A large number of doctors are on missions abroad (mostly doctors with the greatest experience), and even though they only receive a small part of what they are paid, that’s still a lot more than the pitiful sum they would earn here. Hospitals are in ruins with unsanitary sanitary services and a lack of the basics for any patient’s doctor’s visit or treatment. It hurts to see so much neglect.

Let me give you some examples:

My mother has been three months without her heart disease medicine because she needs a signature on her “card” and she can only get it signed by a cardiologist. We went to a great deal of effort to get an appointment for May 7th, but on Friday 4th, she was already too unbalanced and we took her to the hospital. In the 13 days she was admitted, her health recovered and luckily the doctor she had, a clinician, takes great care of his patients, which I am thankful for. She recovered and has been given another treatment which we aren’t sure she’ll be able to complete because it depends on what comes in to the pharmacy on a regular basis.

My mother is obese and there aren’t any wheelchairs or stretchers for people like her, which is why she had to walk down long corridors holding on to two people. There are two elevators, one seems to be broken forever and the other wasn’t working that day either. In such a run-down state, it gives you the jeebies going up in it anyway because the buttons don’t work properly and you have to shout up for people to send it down.

Beds in hospital wards are old, which you can’t put the brakes on and you can’t regulate the reclining feature. A lot of mattresses in bad condition. Not to mention the sheets that cover them, gruesome! Chairs and tables for visitors while disgusting, aren’t enough for every bed and newly admitted people need to be on the lookout for when people get released so they can steal them away from another cubicle, someone always left without them. What a state the bathrooms are in! I can’t even describe to you how bad they are, with foul-smelling leaks, no privacy, no water in sinks, compact… a disaster!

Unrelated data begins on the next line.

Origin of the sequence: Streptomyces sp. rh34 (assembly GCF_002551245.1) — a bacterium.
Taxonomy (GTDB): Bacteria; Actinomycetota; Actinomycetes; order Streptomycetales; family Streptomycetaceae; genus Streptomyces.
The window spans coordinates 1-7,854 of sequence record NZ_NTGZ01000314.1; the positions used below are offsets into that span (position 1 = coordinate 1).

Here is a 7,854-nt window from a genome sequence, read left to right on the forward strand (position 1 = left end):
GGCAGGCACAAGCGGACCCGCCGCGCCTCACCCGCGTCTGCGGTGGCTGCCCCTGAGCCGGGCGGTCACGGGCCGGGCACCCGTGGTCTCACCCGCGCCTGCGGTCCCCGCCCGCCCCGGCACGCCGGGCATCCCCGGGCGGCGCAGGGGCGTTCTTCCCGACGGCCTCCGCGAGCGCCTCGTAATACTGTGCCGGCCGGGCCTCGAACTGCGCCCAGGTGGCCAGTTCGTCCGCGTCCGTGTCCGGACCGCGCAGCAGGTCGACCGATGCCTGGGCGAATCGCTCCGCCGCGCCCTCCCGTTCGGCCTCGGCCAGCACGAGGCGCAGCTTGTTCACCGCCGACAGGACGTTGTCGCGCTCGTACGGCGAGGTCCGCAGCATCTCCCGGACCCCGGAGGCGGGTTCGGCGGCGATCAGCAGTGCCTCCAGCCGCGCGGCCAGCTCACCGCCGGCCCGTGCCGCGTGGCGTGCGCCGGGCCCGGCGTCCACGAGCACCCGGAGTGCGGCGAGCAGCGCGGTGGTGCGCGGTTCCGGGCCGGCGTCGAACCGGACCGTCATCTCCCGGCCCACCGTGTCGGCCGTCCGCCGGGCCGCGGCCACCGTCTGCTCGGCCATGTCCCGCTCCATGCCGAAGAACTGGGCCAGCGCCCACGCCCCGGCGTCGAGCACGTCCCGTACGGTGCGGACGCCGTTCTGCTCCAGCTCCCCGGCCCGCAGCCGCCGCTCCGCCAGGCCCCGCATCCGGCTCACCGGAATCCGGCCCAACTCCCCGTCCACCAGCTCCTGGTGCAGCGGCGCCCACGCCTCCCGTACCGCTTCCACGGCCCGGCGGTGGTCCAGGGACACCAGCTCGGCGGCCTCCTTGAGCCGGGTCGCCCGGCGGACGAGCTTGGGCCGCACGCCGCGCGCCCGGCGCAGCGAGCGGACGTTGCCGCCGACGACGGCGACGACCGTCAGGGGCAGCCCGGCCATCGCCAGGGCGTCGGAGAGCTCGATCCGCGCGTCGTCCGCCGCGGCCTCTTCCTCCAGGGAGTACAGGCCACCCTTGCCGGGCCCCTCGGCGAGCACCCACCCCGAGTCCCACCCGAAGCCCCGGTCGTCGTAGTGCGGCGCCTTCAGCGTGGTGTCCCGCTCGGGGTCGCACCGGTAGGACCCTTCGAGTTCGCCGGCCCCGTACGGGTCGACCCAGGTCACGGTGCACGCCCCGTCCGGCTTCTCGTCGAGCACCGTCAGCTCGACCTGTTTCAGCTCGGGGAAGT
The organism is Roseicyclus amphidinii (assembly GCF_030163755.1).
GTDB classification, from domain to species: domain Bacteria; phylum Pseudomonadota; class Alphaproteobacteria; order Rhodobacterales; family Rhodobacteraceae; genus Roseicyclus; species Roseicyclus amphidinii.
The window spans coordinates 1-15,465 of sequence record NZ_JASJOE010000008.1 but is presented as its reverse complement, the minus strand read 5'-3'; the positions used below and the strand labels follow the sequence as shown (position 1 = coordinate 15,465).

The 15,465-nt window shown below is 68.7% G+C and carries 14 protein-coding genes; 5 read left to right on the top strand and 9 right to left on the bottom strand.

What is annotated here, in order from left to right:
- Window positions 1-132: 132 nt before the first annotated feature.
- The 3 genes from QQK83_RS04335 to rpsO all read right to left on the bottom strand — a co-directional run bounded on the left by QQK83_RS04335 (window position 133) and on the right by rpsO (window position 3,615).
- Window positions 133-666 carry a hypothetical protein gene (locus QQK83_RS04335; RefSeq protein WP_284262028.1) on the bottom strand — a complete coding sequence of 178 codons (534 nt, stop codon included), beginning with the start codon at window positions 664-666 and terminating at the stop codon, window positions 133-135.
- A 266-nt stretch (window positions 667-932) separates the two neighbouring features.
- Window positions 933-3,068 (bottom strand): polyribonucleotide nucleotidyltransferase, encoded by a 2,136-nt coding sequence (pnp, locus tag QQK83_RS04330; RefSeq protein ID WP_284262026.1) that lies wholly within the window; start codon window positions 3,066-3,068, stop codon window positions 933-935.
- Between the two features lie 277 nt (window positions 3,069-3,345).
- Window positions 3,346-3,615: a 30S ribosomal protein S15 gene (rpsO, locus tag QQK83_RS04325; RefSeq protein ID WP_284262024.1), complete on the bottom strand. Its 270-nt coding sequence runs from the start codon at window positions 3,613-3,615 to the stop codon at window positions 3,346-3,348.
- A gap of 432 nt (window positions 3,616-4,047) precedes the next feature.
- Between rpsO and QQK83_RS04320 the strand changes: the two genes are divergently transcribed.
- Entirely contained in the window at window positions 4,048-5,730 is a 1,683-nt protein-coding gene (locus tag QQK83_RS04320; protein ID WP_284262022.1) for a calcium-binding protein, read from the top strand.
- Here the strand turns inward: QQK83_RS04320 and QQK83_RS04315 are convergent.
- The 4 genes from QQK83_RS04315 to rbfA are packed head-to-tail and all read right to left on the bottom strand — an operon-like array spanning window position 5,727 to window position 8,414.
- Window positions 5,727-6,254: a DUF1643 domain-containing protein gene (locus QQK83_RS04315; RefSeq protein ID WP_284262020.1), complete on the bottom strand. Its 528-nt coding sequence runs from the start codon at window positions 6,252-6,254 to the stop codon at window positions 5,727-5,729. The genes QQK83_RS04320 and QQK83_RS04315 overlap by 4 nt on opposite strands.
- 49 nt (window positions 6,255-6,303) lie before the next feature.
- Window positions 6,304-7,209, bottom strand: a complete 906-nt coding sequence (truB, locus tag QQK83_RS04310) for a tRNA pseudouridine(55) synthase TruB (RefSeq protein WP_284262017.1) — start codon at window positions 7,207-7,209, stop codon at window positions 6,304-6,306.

To end, I will just say that nurses need to ask patients (who bring their own) to lend them their thermometer or  blood pressure cuff to take everyone else’s temperature and blood pressure because they don’t have any at the hospital to do this. Next to my mother, there was an 88-year-old woman with ischemia, who needed a special need for a drip and my father had to go out on the street to get her one.

On the other hand, my wife has gallstones which torment her with pain, but it’s still not a life or death urgency so she still hasn’t been operated. She has to look after our small daughter like this. She received the diagnosis in November and she was only put on the surgeon’s operations list in January. It’s been five months now and she still isn’t anywhere near being operated. Her complementary tests have expired and she needs to do them again. When she did them, there weren’t any needles so I had to go out and find them outside. I have no words.